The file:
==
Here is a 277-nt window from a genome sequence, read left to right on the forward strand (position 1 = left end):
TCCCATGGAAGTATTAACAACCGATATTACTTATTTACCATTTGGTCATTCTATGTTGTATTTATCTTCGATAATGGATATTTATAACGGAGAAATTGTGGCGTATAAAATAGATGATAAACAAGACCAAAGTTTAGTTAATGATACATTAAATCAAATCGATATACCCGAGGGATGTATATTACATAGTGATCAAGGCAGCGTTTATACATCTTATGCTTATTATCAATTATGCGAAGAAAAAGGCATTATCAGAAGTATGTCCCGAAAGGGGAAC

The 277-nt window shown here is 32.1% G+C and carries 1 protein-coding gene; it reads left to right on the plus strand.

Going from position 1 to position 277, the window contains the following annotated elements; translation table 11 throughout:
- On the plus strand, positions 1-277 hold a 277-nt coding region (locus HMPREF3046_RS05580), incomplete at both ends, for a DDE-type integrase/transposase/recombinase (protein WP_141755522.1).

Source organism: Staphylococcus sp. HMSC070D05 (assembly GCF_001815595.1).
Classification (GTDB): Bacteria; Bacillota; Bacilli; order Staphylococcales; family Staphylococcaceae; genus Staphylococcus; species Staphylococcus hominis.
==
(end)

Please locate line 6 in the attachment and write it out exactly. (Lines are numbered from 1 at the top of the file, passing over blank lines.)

Source organism: Staphylococcus sp. HMSC070D05 (assembly GCF_001815595.1).